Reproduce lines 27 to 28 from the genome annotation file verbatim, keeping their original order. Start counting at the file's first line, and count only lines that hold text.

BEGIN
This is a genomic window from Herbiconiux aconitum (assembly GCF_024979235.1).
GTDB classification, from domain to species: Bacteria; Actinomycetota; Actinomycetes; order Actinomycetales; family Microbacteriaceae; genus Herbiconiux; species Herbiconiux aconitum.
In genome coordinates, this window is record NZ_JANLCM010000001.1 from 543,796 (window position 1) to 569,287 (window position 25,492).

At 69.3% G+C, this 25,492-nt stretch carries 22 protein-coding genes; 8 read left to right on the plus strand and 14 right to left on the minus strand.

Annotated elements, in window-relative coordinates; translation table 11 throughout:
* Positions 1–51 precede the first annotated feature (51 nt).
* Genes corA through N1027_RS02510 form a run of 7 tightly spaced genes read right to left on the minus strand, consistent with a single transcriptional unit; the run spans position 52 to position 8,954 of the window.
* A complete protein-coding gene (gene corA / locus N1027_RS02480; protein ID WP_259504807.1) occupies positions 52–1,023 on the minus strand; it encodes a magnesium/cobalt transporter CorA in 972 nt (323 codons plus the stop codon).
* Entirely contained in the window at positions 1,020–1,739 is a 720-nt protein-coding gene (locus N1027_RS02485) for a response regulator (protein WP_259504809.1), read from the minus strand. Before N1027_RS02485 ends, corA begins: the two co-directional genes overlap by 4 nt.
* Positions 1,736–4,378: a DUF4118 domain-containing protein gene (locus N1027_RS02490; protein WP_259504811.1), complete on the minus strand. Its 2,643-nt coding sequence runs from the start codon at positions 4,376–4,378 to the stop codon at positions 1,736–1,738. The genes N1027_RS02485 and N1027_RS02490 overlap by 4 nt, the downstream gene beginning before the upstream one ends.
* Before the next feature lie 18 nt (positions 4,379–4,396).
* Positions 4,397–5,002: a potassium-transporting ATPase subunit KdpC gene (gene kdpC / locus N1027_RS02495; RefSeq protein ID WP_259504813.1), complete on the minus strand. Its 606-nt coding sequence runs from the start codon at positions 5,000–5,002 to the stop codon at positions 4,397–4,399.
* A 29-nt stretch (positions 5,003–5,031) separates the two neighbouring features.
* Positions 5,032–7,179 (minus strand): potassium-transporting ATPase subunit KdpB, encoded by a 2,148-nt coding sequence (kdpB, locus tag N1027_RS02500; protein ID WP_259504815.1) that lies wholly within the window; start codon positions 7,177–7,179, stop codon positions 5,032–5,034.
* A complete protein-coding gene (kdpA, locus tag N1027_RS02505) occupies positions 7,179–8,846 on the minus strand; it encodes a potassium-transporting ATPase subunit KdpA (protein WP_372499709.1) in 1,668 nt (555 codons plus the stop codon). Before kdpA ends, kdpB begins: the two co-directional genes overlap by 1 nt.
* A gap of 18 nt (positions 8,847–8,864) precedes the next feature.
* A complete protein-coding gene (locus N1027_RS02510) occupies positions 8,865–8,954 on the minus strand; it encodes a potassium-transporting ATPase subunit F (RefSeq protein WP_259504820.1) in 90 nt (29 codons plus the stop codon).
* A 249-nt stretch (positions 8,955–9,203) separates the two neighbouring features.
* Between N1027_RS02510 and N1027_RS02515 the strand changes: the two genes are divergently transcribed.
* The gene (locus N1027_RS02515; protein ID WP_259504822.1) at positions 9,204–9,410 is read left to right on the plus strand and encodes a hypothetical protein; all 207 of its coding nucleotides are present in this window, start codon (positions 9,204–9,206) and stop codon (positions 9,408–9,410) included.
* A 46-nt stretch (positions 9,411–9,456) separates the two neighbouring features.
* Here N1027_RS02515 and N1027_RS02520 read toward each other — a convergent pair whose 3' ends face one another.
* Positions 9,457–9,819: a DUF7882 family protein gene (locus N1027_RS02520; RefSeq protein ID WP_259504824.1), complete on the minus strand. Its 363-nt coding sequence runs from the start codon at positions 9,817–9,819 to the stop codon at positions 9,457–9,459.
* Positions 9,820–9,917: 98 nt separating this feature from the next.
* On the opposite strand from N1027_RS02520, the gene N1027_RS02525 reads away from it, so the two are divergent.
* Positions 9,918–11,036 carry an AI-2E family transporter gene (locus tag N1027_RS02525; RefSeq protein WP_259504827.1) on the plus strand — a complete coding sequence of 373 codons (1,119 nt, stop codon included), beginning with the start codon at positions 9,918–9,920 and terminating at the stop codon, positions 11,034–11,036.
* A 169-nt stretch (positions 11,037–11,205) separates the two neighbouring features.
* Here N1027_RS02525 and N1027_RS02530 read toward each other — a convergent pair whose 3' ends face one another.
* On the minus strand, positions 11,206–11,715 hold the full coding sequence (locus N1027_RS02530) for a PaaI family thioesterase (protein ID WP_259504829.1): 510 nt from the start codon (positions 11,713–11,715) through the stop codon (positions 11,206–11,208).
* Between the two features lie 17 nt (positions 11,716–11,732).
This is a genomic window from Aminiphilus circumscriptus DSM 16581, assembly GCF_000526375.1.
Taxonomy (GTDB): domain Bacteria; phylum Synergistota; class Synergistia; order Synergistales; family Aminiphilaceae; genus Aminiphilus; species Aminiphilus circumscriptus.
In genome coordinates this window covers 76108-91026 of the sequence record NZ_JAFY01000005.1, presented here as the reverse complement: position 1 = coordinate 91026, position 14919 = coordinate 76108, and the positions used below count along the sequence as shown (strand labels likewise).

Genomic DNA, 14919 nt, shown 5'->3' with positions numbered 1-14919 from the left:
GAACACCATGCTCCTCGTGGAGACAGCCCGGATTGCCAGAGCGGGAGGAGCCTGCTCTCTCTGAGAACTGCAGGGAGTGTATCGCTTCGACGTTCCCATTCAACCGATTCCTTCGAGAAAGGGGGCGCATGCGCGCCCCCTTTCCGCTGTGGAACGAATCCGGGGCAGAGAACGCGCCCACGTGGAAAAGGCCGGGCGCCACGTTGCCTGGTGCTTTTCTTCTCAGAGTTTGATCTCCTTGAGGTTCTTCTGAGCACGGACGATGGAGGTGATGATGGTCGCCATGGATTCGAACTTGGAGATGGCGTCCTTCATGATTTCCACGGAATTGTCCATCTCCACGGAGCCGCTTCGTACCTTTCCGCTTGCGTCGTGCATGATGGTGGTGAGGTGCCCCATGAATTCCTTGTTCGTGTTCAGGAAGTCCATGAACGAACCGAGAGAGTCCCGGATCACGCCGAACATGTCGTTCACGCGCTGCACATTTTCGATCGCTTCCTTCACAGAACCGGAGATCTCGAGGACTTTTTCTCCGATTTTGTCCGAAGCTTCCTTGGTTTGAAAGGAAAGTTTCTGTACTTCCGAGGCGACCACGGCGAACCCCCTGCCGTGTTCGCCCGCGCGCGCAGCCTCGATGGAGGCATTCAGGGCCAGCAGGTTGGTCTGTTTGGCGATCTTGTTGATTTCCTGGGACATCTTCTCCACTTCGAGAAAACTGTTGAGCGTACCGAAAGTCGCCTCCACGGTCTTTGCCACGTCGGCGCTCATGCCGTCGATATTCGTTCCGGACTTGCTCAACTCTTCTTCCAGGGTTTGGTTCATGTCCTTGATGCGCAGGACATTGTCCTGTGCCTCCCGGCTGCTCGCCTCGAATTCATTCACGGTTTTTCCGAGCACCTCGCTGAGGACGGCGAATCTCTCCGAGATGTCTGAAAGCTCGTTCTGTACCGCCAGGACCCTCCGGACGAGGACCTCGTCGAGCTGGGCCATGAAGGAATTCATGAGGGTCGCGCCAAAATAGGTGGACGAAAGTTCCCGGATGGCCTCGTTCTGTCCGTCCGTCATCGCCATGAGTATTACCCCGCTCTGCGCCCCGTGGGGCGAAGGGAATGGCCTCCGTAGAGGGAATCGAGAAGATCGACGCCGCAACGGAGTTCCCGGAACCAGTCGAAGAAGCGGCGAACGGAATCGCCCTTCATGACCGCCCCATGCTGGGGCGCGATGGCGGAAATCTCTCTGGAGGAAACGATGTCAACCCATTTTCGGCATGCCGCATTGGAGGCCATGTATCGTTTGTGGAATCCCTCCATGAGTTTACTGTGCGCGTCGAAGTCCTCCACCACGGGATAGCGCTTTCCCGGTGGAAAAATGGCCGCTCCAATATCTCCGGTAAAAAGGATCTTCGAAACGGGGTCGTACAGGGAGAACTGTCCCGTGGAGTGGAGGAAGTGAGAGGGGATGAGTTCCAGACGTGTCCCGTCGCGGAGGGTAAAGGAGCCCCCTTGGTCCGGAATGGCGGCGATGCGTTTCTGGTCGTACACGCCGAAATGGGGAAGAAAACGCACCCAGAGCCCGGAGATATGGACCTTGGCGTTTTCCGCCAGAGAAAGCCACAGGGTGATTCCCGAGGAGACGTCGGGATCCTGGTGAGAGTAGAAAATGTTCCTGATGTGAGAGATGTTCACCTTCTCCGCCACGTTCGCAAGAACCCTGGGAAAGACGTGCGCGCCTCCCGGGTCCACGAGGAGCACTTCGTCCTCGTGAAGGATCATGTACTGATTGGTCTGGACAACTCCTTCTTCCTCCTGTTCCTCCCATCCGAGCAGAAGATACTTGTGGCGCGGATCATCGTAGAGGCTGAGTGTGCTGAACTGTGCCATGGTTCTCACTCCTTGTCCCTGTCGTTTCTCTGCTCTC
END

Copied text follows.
* A 169-nt stretch (positions 11,037–11,205) separates the two neighbouring features.
* Here N1027_RS02525 and N1027_RS02530 read toward each other — a convergent pair whose 3' ends face one another.